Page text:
Zimbabwe News

‘Outpost of tyranny’ – dozens of activists arrested in raid on Zim election watchdog amid chaotic poll

Zimbabwean authorities have raided the offices of an election watchdog, the Zimbabwe Election Support Network, and arrested dozens of activists as chaos continues to characterise the country’s second general elections after the fall of longtime strongman Robert Mugabe.

Heavily armed Zimbabwean police details arrested 40 civil society activists on Wednesday night who were monitoring results coming from voting centres countrywide after Zimbabweans inconclusively cast their ballots in polls that have been described by the main opposition as “shambolic”.


Human rights lawyers expressed concern that the activists from the Zimbabwe Election Support Network (ZESN) and Election Resource Centre (ERC) were “being held incommunicado” after they were arrested by a police crack team on Wednesday night – making it difficult for their legal representatives to assist them.

Zimbabwe Lawyers for Human Rights (ZLHR) says it fears that the more time elapses without the lawyers having access to the activists, “this may turn out to be an enforced disappearance” as the country’s constitution places an obligation on law enforcement agents, particularly the police service, to respect the rights of arrested and detained persons.

It’s déjà vu! A graphic timeline of Zimbabwean elections over the years
It’s déjà vu! A graphic timeline of Zimbabwean elections over the years

The arrest of the officials is part of a deliberate ploy by the state to target civil society organisations and ultimately silence their voice on the 2023 elections.

“Muchadehama, Bamu and Ncube (their lawyers) are concerned that their clients are being illegally detained as law enforcement agents should first conduct investigations and effect any arrests after establishing a reasonable suspicion that an offence has been committed,” said ZLHR spokesperson Kumbirai Mafunda.

The Crisis in Zimbabwe Coalition (CiZC), comprising several NGOs operating in the troubled nation, said equipment belonging to the activists was also confiscated during the raid.


“The heavily armed police crack team also confiscated all computers and other materials related to elections. ZESN is a registered organisation which was accredited to observe and monitor the August 23 elections in Zimbabwe. The arrest of the ZESN and ERC officials is part of a deliberate ploy by the state to target civil society organisations and ultimately silence their voice on the 2023 elections which has apparently failed to meet the credibility test,” it said.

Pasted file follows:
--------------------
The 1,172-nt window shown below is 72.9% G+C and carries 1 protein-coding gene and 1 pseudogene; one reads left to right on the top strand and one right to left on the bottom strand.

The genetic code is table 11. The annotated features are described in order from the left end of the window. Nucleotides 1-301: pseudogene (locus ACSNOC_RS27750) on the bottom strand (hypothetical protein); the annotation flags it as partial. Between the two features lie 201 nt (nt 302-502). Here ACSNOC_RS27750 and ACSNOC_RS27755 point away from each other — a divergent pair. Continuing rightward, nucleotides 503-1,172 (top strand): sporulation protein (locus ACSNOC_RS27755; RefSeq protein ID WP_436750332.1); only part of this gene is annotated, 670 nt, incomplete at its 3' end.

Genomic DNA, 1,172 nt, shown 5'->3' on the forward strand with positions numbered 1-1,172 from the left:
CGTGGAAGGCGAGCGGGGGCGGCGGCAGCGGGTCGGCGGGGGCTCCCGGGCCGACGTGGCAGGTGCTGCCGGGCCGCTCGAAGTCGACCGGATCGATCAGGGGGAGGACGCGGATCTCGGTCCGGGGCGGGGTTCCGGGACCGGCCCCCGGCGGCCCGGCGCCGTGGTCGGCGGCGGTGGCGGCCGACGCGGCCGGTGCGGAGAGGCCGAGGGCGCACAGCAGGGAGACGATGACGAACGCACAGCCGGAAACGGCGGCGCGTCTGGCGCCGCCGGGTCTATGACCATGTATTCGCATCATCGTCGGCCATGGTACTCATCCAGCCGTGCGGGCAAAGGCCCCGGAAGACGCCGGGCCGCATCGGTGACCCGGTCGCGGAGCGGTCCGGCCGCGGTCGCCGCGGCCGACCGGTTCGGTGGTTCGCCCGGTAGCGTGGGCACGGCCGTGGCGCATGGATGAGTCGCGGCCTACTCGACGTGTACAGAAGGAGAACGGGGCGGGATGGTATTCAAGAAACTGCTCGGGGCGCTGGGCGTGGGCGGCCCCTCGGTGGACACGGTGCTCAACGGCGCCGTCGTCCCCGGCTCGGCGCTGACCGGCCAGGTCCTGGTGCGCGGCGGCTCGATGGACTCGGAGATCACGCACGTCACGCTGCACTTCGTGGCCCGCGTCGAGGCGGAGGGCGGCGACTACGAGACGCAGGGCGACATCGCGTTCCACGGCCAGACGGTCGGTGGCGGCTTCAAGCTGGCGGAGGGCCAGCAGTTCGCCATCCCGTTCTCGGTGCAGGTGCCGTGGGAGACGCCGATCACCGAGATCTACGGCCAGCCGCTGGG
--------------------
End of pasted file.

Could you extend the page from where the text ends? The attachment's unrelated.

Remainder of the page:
The CiZC added that the arrests, coupled with many other electoral malpractices, put a dent on the credibility of the elections, and urged the Zimbabwean authorities to promote and protect the civil society space.

The coalition “implores the state to respect the Constitution and allow citizens to exercise their constitutionally guaranteed rights to vote, associate and speak without any threat. This night raid and detention of peaceful civil society actors makes Zimbabwe an outpost of tyranny. The state must desist from dictatorial tendencies and respect the pivotal role of civil society organisations in ensuring credible polls,” it added.

However, national police spokesperson, Assistant Commissioner Paul Nyathi, said the activists had been arrested for tabulating results on behalf of the opposition.

“They (the activists) were coordinating the alleged release of election results by some civic organisations linked to the Zimbabwe Election Support Network, Election Resource Centre and others,” said Nyathi.

The 40 civil rights activists join a long list of government critics arrested and charged for politically linked crimes.

Already, 40 opposition Citizens’ Coalition for Change activists, including an aspiring legislator, failed to vote after they were remanded in prison on allegations of holding an unsanctioned procession before Wednesday’s polls.

The arrest of election monitors comes after thousands of Zimbabweans who failed to vote on Wednesday owing to administrative bungling by the Zimbabwe Electoral Commission, which is overseeing the polls, were called back to cast their ballots.

Chaos on Wednesday

Zimbabweans voted on Wednesday to elect a new president as well as parliamentary and municipal representatives, but the process was chaotic, with many voters in several parts of the country failing to cast their votes while many had to do so by candlelight.

On Thursday, hundreds of prospective voters who missed out on voting on Wednesday could be seen queuing to cast their ballot with the polling station supposed to close by 7pm.

This followed an extension of the voting period by President Emmerson Mnangagwa on Wednesday evening to allow those who risked being disenfranchised, to exercise their right.

At some polling stations young voters braved the whole night to cast their votes, despite attempts by others to discourage them from doing so.

Analysts believe the chaos that characterised Wednesday’s vote was systematic and calculated to ensure that the opposition strongholds are disturbed.